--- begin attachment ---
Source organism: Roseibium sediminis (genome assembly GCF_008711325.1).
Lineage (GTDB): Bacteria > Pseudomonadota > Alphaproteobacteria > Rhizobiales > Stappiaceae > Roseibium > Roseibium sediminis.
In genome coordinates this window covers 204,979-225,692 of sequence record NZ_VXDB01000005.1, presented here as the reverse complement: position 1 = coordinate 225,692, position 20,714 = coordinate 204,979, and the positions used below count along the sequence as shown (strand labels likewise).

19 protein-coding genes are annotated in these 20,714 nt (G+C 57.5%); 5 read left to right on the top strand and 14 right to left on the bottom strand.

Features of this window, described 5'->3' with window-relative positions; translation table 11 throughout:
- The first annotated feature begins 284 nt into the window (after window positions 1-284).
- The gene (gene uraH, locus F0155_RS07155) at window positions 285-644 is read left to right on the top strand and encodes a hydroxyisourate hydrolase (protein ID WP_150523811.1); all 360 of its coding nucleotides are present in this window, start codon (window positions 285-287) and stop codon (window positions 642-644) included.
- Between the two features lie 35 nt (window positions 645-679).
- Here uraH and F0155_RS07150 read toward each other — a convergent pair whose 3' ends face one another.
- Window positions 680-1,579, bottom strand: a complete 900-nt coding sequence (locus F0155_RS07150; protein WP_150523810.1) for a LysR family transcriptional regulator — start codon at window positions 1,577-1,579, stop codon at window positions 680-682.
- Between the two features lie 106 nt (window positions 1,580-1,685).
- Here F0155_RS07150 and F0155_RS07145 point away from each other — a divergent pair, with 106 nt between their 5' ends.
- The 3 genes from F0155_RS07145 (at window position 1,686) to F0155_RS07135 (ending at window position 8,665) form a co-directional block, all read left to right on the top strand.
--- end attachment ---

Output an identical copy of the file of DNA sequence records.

Source organism: Roseibium sediminis (genome assembly GCF_008711325.1).
Lineage (GTDB): Bacteria > Pseudomonadota > Alphaproteobacteria > Rhizobiales > Stappiaceae > Roseibium > Roseibium sediminis.
In genome coordinates this window covers 204,979-225,692 of sequence record NZ_VXDB01000005.1, presented here as the reverse complement: position 1 = coordinate 225,692, position 20,714 = coordinate 204,979, and the positions used below count along the sequence as shown (strand labels likewise).

19 protein-coding genes are annotated in these 20,714 nt (G+C 57.5%); 5 read left to right on the top strand and 14 right to left on the bottom strand.

Features of this window, described 5'->3' with window-relative positions; translation table 11 throughout:
- The first annotated feature begins 284 nt into the window (after window positions 1-284).
- The gene (gene uraH, locus F0155_RS07155) at window positions 285-644 is read left to right on the top strand and encodes a hydroxyisourate hydrolase (protein ID WP_150523811.1); all 360 of its coding nucleotides are present in this window, start codon (window positions 285-287) and stop codon (window positions 642-644) included.
- Between the two features lie 35 nt (window positions 645-679).
- Here uraH and F0155_RS07150 read toward each other — a convergent pair whose 3' ends face one another.
- Window positions 680-1,579, bottom strand: a complete 900-nt coding sequence (locus F0155_RS07150; protein WP_150523810.1) for a LysR family transcriptional regulator — start codon at window positions 1,577-1,579, stop codon at window positions 680-682.
- Between the two features lie 106 nt (window positions 1,580-1,685).
- Here F0155_RS07150 and F0155_RS07145 point away from each other — a divergent pair, with 106 nt between their 5' ends.
- The 3 genes from F0155_RS07145 (at window position 1,686) to F0155_RS07135 (ending at window position 8,665) form a co-directional block, all read left to right on the top strand.